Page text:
The carrot washer was such a success that within 6 months, every vegetable grower in the district had visited to see the amazing machine in operation and every grower wanted one. During the 1950s, Griffith was the main supplier of carrots for the state of New South Wales.

Anacleto’s carrot washer served the Piccoli Bros. business for a good ten years. During this time it was modified and improved slightly. Its main problem was that its moving parts had no bearings. They were chain pulley driven and the metal against metal function resulted in frequent break-down. Piccoli Bros. eventually upgraded to a much larger electric pump driven washing plant.

Following the local success of the washer, Anacleto patented his machine. It did not make the family a fortune, because while some growers were prepared to pay the royalties, others simply appropriated the ideas and modified them sufficiently to circumvent the patent law. Sadly, Anacleto Giancotti died in 1963 after a short illness, at the age of 42.

The carrot washing machine is historically significant in the development of local machinery production and improvement of irrigation farming. Station properties prior to irrigation generally had a station employee with blacksmithing skills. The introduction of irrigation also brought blacksmiths into the Murrumbidgee Irrigation Area. By the 1920s, the Griffith area had three operational blacksmith workshops and all the small outlying villages had a blacksmith business. The demand for the skills of a metal fabricator was first to service equipment and vehicles that were animal powered. But a new demand for machinery and tools was created by the introduction of irrigated horticultural farming. The carrot washer is a significant example of one such new creation.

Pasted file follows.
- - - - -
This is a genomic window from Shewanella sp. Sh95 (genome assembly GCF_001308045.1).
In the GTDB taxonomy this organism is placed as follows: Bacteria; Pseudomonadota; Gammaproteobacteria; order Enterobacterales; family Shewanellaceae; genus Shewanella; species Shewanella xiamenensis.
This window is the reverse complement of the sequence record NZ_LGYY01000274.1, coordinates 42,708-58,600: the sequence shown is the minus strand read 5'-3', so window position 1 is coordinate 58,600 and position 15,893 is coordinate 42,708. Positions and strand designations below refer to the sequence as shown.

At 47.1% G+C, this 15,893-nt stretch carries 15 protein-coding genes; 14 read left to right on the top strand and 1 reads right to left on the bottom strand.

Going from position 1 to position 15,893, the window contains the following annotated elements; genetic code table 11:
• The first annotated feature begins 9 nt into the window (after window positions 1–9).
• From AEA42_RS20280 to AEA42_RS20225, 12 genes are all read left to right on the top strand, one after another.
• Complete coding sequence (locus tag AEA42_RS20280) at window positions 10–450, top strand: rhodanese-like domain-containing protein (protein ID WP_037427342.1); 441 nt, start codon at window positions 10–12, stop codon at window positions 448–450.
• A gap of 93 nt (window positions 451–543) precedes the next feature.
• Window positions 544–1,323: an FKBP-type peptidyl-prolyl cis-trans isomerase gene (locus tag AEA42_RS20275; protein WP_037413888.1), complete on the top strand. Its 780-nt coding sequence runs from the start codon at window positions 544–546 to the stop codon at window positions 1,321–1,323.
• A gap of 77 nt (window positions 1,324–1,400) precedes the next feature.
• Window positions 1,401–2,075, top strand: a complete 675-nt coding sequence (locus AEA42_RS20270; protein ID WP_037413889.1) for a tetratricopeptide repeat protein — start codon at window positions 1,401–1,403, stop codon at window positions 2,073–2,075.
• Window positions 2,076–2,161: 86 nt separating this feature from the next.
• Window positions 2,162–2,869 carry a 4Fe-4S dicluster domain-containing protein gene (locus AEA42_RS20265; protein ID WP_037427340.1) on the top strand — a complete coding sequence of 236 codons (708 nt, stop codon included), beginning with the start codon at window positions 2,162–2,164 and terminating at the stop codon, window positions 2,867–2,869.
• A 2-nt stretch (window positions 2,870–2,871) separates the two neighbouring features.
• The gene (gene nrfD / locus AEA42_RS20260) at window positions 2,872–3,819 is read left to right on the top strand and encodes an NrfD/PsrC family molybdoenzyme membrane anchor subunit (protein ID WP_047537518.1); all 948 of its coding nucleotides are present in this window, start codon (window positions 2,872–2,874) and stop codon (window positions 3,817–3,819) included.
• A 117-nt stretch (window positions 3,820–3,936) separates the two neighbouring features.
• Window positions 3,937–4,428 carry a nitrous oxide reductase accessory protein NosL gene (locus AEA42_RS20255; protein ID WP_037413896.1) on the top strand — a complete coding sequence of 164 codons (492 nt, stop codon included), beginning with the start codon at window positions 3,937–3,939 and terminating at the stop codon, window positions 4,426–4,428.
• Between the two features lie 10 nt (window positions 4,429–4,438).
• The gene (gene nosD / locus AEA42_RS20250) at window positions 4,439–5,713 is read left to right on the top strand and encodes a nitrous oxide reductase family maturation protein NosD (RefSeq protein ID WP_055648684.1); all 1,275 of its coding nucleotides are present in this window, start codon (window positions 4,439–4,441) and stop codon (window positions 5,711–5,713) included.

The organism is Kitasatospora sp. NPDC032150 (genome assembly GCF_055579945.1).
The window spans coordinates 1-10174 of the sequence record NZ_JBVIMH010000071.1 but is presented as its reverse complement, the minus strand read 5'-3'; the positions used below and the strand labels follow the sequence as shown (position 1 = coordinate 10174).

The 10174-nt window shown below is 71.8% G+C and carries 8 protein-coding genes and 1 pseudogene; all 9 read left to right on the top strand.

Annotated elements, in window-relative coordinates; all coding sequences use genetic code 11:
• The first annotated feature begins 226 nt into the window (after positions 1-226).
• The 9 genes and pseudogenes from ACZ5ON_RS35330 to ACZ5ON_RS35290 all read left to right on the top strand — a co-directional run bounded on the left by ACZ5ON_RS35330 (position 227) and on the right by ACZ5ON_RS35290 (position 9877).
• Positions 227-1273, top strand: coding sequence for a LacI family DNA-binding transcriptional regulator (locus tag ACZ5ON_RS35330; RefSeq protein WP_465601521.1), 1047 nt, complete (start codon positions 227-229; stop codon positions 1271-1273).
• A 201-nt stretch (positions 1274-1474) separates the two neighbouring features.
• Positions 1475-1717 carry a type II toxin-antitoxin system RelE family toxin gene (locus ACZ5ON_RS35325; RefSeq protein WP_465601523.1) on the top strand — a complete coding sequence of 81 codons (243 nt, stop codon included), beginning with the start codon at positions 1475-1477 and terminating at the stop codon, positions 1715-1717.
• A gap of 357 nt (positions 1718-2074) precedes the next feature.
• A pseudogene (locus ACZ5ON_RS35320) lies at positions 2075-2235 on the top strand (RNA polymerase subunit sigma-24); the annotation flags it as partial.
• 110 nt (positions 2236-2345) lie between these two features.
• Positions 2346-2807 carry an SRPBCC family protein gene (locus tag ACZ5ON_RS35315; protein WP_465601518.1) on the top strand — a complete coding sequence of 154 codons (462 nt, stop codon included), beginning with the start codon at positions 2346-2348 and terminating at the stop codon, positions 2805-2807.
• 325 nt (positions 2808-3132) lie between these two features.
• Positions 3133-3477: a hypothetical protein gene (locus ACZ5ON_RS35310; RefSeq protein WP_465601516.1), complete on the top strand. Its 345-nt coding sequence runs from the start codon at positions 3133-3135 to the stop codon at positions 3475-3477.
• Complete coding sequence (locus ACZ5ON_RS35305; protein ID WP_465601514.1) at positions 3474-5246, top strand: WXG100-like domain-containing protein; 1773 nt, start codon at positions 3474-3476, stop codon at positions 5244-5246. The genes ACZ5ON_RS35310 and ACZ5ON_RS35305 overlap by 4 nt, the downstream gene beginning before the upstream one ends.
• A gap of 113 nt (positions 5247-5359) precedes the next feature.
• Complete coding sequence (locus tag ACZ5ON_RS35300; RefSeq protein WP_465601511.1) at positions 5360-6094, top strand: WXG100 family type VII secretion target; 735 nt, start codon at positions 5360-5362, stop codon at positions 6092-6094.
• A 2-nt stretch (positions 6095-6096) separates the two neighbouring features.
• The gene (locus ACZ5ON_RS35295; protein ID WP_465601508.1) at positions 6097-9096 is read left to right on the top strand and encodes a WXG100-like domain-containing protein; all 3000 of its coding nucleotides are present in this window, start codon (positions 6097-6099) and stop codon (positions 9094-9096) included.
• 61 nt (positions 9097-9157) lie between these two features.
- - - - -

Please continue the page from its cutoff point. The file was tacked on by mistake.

Aesthetically, the carrot washer is a utilitarian item, and reflects the rugged aesthetic of home engineered machines.

Technologically, the machine has research significance is an example of the logical transition from blacksmithing to steel fabrication. Construction techniques used for the machine included the traditional oxy-acetylene welding and electric welding, which was a new technology at the time. The welds are not good-looking, but are strong and serviceable.

The carrot washer has high social significance to the Italian community of the Griffith area. It is a significant piece of equipment in the industrial heritage of the Murrumbidgee Irrigation Area, representing both the ingenuity required in the development of irrigated agriculture and the contribution of Italian immigrants to the Area.